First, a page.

In the book “The Meaning Of Addiction” by Stanton Peele (you can read his Psychology Today posts here)
he makes the following statement about addiction: “The difference between not being addicted and being addicted is the difference between seeing the world as your arena and seeing the world as your prison.” As someone who has worked in the field of addiction for decades I revered this quote. I purport however, that this sentiment is more universal.
Many people feel trapped by aspects of their life: trapped in an unhappy relationship, at an unfulfilling job, or generally unhappy with their life despite their basic needs being met. The quest for the American dream has left them wanting, and more so, they are tied to ideas that are not providing happiness. As Shawn Achor points out in his excellent discussion of positive psychology on TED, our current model for happiness is to work harder, have success, and then happiness will ensue. But as Dr. Achor points out, this is a broken model; once success is achieved the bar is pushed further. Happiness is never achieved because, “if happiness is on the other side of success, your brain never gets there.” (You can watch his talk here).
In this culture, success is recognized through several structures. The most prominent feature is income. Money buys the things that denote success: bigger houses, more luxurious cars, trips, electronic toys, jewelry, and anything that makes others look on in envy. Another feature of success is status, especially in one’s career.
In the attempt to have success in order to bring happiness (which is only momentarily captured as the goal keeps moving) people become trapped in their life. In addition to always trying to accomplish more, the accumulation of status related things leads to being controlled by them. Many people feel overwhelmed with responsibilities. When inquired if they can let some of the responsibilities go, the answer is nearly always a resounding “No!” This is then followed by explanation after explanation about how these responsibilities related to status are essential to their life. The individual is not experiencing happiness despite their attempts to achieve it by having more success, and thereby, more possessions and activities that denote success.
This brings us back to the beginning quote, which can be more generalized. People are unhappy because they view their lives as prisons. First they are prisoners to success. Students frequently report success as a goal when asked about their plans or desire for the future. People get married, have children, buy a home and cars, furniture, vacations, and whatever else they have been programmed to associate with happiness and success. After the novelty wears off, and their new goal to define success has been relocated even further up the scale, they feel like prisoners in their own life.
Sometimes this realization is evident; people are aware they feel trapped, even if they do not understand why. Other times they are unaware they have imprisoned themselves, and they can’t find escape. They then report being overwhelmed, stressed out, depressed or anxious. They have accepted an incorrect formula for happiness, and often are admonishing themselves for not being happy despite all they have.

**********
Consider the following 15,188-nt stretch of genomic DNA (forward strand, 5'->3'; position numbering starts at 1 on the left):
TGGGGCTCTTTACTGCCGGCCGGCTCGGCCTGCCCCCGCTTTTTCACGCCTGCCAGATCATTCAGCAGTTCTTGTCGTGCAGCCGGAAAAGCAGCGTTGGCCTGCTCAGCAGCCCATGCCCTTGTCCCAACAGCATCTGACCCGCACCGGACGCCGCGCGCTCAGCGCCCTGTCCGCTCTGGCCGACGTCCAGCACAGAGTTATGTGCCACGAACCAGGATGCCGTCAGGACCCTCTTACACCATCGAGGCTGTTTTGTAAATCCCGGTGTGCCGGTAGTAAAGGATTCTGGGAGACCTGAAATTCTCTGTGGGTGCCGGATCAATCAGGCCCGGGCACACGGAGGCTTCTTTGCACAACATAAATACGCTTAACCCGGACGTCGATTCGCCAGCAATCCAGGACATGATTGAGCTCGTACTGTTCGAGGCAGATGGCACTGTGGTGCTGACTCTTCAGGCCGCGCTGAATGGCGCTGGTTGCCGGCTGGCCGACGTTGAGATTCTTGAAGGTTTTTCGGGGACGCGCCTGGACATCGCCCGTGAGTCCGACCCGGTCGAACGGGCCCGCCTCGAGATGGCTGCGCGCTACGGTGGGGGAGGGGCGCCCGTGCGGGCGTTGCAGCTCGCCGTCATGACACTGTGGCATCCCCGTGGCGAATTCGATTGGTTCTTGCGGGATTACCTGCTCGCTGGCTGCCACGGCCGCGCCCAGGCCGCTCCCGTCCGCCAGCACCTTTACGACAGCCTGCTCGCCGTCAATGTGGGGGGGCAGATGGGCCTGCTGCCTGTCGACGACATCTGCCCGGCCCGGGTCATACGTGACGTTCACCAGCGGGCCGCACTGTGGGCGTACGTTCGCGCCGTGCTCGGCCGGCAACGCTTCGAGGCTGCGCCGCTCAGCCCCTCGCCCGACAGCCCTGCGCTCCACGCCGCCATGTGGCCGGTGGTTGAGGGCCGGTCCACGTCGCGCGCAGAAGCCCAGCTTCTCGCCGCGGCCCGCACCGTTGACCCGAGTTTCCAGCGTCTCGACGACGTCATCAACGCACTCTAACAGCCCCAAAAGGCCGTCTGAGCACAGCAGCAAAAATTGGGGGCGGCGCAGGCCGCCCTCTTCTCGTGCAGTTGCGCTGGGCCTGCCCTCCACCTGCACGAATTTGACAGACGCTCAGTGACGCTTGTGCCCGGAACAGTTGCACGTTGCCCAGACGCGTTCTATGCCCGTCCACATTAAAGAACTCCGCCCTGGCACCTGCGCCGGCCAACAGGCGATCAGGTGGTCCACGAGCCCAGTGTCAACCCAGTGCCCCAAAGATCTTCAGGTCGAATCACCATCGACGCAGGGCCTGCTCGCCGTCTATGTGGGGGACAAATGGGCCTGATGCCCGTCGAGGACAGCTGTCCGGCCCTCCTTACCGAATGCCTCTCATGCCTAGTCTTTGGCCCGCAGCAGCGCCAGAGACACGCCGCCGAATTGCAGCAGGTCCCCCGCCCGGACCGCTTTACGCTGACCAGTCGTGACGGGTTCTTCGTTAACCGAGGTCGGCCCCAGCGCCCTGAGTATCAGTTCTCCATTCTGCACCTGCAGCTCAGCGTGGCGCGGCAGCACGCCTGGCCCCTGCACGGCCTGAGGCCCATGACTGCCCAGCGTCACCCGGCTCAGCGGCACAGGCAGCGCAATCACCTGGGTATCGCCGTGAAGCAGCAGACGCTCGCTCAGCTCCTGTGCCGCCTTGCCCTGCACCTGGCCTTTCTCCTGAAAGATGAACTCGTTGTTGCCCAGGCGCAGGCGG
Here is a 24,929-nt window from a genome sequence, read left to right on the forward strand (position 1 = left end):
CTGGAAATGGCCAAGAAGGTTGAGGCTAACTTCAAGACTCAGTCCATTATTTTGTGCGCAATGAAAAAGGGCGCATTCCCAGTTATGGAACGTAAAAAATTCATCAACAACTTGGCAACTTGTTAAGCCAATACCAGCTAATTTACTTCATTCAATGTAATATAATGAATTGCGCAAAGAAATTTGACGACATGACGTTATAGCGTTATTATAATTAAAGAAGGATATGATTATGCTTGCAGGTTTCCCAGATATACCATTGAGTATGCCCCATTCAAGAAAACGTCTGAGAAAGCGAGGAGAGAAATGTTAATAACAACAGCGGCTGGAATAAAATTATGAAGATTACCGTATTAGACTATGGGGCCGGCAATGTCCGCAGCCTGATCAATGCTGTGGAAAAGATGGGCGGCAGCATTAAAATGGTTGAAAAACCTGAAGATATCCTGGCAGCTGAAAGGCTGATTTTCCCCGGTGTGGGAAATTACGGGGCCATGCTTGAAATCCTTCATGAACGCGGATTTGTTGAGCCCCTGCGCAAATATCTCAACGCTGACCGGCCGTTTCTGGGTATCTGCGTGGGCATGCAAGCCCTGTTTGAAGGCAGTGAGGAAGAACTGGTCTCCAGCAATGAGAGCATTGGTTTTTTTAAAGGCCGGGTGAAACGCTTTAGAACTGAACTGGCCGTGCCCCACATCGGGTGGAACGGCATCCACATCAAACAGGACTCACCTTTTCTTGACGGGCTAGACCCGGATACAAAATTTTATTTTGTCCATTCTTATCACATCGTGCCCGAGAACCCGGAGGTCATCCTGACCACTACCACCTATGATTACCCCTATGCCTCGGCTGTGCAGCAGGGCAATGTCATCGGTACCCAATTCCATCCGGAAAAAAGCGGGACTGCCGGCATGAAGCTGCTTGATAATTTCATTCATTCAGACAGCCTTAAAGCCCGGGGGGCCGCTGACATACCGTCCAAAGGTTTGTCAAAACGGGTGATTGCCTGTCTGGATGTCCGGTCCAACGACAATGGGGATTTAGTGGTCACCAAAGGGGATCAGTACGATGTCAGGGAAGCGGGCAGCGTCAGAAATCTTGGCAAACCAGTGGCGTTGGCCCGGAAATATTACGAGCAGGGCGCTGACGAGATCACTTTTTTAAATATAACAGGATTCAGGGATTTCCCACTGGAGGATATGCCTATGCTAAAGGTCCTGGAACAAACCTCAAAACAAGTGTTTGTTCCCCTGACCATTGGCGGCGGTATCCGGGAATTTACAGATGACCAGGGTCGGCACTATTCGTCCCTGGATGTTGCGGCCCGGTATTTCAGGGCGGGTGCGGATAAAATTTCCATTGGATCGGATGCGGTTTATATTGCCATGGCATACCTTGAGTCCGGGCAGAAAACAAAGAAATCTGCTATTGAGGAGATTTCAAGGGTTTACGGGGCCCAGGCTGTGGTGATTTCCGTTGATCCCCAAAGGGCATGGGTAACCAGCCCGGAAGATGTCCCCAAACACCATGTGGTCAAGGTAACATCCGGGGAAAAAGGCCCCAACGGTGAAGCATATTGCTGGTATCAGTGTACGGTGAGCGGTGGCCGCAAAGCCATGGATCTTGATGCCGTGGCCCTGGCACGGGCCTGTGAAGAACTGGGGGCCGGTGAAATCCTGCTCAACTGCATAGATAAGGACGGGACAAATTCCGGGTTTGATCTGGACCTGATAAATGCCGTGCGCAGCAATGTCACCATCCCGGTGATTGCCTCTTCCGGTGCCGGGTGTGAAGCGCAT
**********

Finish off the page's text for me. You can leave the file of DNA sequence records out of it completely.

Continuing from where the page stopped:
The solution, according to positive psychologists like Shawn Achor, is to reverse the model. Happiness contributes to success, not the inverse. Some suggestions from Dr. Achor’s discussion include noting three different things daily you are grateful for, for 21 days. He reports this retrains the brain to look for positives rather than its typical focus on negatives. He then suggests journaling one positive event from the last 24 hours. He claims this allows the brain to relive it, releasing chemicals associated with happiness. Like many other helping professionals he recommends exercise. Many people, in striving for success, say they don’t have time to exercise. But exercise, according to Dr. Achor, “teaches your brain that behavior matters.” Again, as many psychologists suggest and clients bemoan, meditation is beneficial in breaking the cycle of the fast paced culture we have all come to accept. And finally he suggests conscious acts of kindness, where an individual praises one person in their support system, even through email. Again, this changes the focus to the positive.
There is much more someone can do to feel more like their life is an arena rather than a prison. Rather than simply buying into the cultures idea of success, and perhaps more importantly, how to demonstrate success, one can instead focus on enjoying their life. If people bought smaller houses, less luxurious cars, and otherwise didn’t define their place in life with the things they possess, they would be less likely to feel imprisoned. People wouldn’t have to work as hard, believing the new car, boat, or gadget would bring them happiness. More time would be allowed to be with loved ones, to connect, to realize it is the little things in life that matter. Of course, if you choose to flaunt your success so everyone knows you’ve accomplished the American dream, then you could just list those as the things you are grateful for. But I believe, as Epicurus said, “A free life cannot acquire many possessions, because this is not easy to do without servility to mobs or monarchs.”
Copyright William Berry, 2012
Stanton Peele, The Meaning of Addiction, 1985.
Shawn Achor, The Happy Secret To Better Work, TED Talks, May 2011.